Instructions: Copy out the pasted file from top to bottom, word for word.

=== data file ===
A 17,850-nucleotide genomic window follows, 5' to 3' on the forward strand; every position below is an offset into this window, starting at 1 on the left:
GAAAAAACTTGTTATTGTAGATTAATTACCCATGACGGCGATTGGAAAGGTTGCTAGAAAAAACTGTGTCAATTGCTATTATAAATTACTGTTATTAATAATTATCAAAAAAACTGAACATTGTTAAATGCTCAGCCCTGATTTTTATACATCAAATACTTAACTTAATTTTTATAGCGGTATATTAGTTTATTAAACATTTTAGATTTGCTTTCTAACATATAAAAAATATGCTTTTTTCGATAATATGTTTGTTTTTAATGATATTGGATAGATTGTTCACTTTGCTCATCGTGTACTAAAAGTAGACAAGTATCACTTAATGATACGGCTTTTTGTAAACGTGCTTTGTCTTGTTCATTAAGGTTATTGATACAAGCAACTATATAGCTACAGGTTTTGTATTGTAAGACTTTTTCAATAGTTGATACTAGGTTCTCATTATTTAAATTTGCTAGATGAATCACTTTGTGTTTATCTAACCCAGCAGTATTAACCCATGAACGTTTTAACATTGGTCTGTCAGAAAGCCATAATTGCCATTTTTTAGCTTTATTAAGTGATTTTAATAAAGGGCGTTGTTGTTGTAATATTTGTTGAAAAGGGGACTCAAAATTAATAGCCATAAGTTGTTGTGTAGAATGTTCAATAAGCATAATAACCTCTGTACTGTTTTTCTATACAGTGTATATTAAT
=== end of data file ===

A 17,850-nucleotide genomic window follows, 5' to 3' on the forward strand; every position below is an offset into this window, starting at 1 on the left:
GAAAAAACTTGTTATTGTAGATTAATTACCCATGACGGCGATTGGAAAGGTTGCTAGAAAAAACTGTGTCAATTGCTATTATAAATTACTGTTATTAATAATTATCAAAAAAACTGAACATTGTTAAATGCTCAGCCCTGATTTTTATACATCAAATACTTAACTTAATTTTTATAGCGGTATATTAGTTTATTAAACATTTTAGATTTGCTTTCTAACATATAAAAAATATGCTTTTTTCGATAATATGTTTGTTTTTAATGATATTGGATAGATTGTTCACTTTGCTCATCGTGTACTAAAAGTAGACAAGTATCACTTAATGATACGGCTTTTTGTAAACGTGCTTTGTCTTGTTCATTAAGGTTATTGATACAAGCAACTATATAGCTACAGGTTTTGTATTGTAAGACTTTTTCAATAGTTGATACTAGGTTCTCATTATTTAAATTTGCTAGATGAATCACTTTGTGTTTATCTAACCCAGCAGTATTAACCCATGAACGTTTTAACATTGGTCTGTCAGAAAGCCATAATTGCCATTTTTTAGCTTTATTAAGTGATTTTAATAAAGGGCGTTGTTGTTGTAATATTTGTTGAAAAGGGGACTCAAAATTAATAGCCATAAGTTGTTGTGTAGAATGTTCAATAAGCATAATAACCTCTGTACTGTTTTTCTATACAGTGTATATTAAT